18 Plays for Winning at Social Selling

    Ah, Super Bowl season.

    Whether you are a lover of football or simply enjoy watching the spectacle for the commercials and halftime show, the Super Bowl is hard to ignore.

    We thought we’d help you get into the Super Bowl spirit by writing a post chock-full of plays. Just as quarterbacks have their favorite plays for winning games, social sellers have their favorite plays for winning at social selling.

    So, without further ado, here are 18 plays you can start using today.

    LinkedIn Plays

    1. Use alumni search

    Your fellow alumni can be a fantastic resource. If you want to see if any of your former classmates are in your territory, use LinkedIn’s free alumni search tool.

    By reconnecting with former classmates while researching target companies, you might just get the “in” you need at a particular company.

    2. Look at the “People Also Viewed” section

    Nowadays, the typical deal involves 6.8 stakeholders. Don’t you wish that you could easily find more stakeholders at key companies? Well, you can!

    Head over to the profile of one of your prospects where the “People Also Viewed” section will show other users similar to him or her, many of which are stakeholders at the same organization.

    3. Avoid cold pitches, especially on InMail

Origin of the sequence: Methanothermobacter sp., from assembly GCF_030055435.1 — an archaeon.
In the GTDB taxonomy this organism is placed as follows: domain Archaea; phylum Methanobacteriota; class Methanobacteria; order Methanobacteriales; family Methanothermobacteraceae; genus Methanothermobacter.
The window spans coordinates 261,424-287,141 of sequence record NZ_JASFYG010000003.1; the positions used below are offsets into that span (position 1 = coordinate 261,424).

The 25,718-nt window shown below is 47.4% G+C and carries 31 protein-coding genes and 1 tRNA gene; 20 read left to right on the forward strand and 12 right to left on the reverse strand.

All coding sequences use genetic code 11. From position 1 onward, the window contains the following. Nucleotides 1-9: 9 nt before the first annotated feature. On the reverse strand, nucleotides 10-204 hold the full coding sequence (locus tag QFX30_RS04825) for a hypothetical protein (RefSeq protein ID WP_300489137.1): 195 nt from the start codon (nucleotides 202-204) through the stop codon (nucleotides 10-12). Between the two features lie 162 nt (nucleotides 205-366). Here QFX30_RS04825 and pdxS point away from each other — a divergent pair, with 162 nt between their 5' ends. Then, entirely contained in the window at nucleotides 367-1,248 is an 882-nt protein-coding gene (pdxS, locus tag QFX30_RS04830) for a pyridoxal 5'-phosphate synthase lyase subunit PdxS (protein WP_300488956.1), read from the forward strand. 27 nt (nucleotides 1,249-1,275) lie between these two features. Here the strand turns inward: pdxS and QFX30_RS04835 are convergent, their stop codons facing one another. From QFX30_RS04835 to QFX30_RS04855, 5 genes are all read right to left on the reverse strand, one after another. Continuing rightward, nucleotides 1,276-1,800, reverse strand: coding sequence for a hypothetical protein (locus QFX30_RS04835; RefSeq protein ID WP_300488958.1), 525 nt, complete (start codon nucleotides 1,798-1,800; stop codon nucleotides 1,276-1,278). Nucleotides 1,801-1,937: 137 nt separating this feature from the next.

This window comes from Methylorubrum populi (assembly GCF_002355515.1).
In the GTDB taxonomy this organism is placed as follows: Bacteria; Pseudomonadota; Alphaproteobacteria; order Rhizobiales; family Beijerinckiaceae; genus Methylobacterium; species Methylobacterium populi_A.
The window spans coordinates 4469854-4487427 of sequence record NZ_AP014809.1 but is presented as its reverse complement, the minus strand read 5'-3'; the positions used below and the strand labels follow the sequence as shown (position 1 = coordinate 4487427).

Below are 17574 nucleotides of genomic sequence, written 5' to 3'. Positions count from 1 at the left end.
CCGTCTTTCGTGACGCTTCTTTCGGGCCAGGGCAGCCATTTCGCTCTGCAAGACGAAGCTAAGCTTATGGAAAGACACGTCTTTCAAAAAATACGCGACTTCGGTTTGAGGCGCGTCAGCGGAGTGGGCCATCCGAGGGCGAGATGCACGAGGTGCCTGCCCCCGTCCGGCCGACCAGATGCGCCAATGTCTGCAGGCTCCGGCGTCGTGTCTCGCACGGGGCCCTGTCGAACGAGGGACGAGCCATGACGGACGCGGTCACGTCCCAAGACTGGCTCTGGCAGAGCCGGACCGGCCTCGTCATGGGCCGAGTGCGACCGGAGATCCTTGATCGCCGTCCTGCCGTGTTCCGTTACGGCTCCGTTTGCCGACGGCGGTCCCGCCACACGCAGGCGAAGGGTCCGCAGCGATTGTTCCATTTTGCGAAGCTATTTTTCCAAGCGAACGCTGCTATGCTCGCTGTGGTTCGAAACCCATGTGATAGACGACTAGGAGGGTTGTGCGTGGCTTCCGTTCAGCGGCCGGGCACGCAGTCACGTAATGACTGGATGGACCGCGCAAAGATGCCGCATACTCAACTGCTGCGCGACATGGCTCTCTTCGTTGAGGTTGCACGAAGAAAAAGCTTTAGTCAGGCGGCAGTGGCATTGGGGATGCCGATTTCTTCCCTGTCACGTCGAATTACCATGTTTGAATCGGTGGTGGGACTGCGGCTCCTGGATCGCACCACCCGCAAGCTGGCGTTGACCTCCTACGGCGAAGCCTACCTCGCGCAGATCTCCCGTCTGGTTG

Focus on adding value instead. Help your buyer. If you are solely talking about your product, social selling will not work for you.

    4. Request introductions

    It’s often easier to connect with a stranger if you have a connection in common. As you search for leads on LinkedIn, look for “second-degree connections.”

    Once you’ve located a second-degree connection, ask your mutual colleague for an introduction. You can see your mutual connections in the sidebar of a LinkedIn page (below the “People Also Viewed” section).

    5. Be purposeful with content sharing

    Some people share content just to share content. But that “strategy” will not result in stronger relationships. Content sharing needs to be purposeful. Ask yourself:

    • Why am I sharing this piece of content?
    • Will it help my buyers?
    • Will it entertain them?
    • Is this something my audience has not seen?
    • Am I providing context as I share this piece of content?

    Don’t just share a URL without typing a few words of commentary. Your buyers won’t see what you see. Having a point of view will help you stand out in the LinkedIn newsfeed.

    6. Look at who has commented on your prospect’s posts

    Use the comments section wisely. It can help you:

    Identify more stakeholders: Many times, a connection’s co-workers will comment on their posts. See what they are talking about and try to glean information about the relationship between the poster and the commenter–the person could be a key stakeholder at your account.

    Look for potential prospects: Chances are your customers and prospects are connected to other people in their industry, so many of the people who interact with your prospects and customers could be a good fit for your product.

    Add value: Comments are the perfect springboard for engagement. Think about how you can respond and add value.